For three years as one of his students I used to listen to Tyler lecture (it was never a lecture, but more of an interrogation). It was common that I would walk away thinking that something he said - a major comment or theory or idea - was just total BS. What he said would gnaw at me the rest of that day and usually over the next few days. I would try my best to formulate a counterargument, mostly as a means of better explaining my ideas to myself and better define why he was wrong and I was right. I don't think that ever happened.
Within a day or two the subtle point(s) that Tyler had been making hit me like a ton of bricks - he was right. Typically, it was that I wasn't fully grasping the totality of his argument, and only after I took more time to think about it outside of class and apply it more universally did I see what he was saying. But more than likely I was blinding myself to his argument, not wanting to let go of my own deeply held beliefs. They were great learning lessons. (BTW - I often had the same experiences with Michael Kraus and Bill Kovacic at GMU's law school.)
In today's New York Times, Tyler writes one of the best pieces on the inequalities of our political system. Some of the points I addressed here.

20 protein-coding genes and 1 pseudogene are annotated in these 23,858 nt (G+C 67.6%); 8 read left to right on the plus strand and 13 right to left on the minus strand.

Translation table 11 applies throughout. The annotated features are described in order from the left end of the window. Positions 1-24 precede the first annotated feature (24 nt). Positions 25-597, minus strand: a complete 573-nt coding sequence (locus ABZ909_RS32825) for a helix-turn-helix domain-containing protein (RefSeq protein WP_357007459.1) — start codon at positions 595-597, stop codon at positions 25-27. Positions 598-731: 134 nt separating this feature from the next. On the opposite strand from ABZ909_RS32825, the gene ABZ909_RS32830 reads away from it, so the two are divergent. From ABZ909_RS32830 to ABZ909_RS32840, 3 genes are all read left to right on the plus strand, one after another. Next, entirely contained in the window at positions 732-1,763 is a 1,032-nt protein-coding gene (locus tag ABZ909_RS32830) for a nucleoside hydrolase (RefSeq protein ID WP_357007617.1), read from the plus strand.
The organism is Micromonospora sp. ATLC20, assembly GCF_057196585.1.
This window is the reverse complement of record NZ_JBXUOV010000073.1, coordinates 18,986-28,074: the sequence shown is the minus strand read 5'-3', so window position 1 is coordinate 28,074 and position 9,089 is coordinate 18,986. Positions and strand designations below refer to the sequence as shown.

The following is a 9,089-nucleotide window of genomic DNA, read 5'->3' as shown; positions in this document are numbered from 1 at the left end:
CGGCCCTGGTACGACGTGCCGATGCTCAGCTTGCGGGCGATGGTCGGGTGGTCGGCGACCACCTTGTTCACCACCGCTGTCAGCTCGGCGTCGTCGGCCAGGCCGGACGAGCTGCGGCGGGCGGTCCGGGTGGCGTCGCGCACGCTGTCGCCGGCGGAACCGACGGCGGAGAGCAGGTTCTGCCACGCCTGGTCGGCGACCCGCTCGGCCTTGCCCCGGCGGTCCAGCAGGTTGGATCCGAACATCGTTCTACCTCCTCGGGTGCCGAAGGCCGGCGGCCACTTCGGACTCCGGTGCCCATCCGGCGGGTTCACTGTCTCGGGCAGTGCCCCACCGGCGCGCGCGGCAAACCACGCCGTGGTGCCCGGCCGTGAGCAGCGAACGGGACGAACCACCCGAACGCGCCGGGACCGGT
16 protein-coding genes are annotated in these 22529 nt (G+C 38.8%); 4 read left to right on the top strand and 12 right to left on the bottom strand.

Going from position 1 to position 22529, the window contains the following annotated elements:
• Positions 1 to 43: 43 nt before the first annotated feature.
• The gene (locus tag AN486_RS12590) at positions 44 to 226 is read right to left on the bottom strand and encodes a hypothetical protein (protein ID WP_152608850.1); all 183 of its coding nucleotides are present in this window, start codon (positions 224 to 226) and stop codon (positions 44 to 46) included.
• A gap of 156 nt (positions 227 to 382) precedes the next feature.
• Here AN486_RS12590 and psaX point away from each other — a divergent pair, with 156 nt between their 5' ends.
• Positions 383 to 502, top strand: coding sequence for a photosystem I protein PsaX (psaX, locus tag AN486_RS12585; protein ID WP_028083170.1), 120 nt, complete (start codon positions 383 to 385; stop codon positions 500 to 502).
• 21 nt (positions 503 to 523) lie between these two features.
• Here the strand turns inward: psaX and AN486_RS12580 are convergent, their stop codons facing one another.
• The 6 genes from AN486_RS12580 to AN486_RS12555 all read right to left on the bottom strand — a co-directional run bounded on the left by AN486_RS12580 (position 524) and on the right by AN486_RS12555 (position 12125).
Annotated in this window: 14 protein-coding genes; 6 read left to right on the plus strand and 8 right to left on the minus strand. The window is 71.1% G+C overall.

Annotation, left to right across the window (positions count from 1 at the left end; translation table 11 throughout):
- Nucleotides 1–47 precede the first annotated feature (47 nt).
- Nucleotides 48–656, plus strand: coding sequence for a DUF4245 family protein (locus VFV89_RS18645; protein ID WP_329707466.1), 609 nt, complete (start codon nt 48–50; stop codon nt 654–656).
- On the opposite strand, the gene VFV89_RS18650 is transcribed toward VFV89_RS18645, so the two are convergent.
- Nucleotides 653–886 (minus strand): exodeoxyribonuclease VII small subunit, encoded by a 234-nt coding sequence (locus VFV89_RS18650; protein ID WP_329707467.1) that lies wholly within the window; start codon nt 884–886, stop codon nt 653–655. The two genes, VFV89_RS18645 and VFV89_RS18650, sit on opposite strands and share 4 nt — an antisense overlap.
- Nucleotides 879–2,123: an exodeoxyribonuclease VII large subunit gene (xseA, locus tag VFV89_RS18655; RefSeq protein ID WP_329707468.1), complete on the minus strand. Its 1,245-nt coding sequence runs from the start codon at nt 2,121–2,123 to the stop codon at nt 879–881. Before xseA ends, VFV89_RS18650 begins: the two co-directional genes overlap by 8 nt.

Here is Tyler's best comment:
People tend to think that they have justice on their side, whether it comes to making or taking.
For example, millions of homeowners have spent hundreds of thousands of dollars on the premise that the tax deduction for mortgages will be continued. If they support a continuation of that deduction they hardly feel like brigands, even though a bipartisan consensus of economists doubts the efficiency of this tax break.
As years and decades pass, recipients of this deduction and other benefits start to see them as deeply and richly deserved. Furthermore, almost all of us reap one or more of these benefits, so few individuals are consistently opposed to all government transfers.
It becomes difficult for a politician to articulate exactly what is wrong with this arrangement when the audience itself is in on the game and perhaps does not want to hear about its own takings.
It's this adherence to entitlements as deserved and justly mine that keeps entrenched fiscally destructive policies. We never step back and realize that they are not reailzable goals or objectives, but more importantly they are too often hijacked by politicians and the politically connected.
Mark Thoma responds. Read his piece, which totally ignores what Tyler is saying, and worst yet, infers things Tyler is NOT saying. Also read the comments to Thoma's post. You will then have a better understanding of what I mean when I say that people (including me) are wedded to our beliefs and that blinds us to from understanding ideas that counter our beliefs, negating our fully grasping the logic and reason of arguments that defy our own deeply held principles.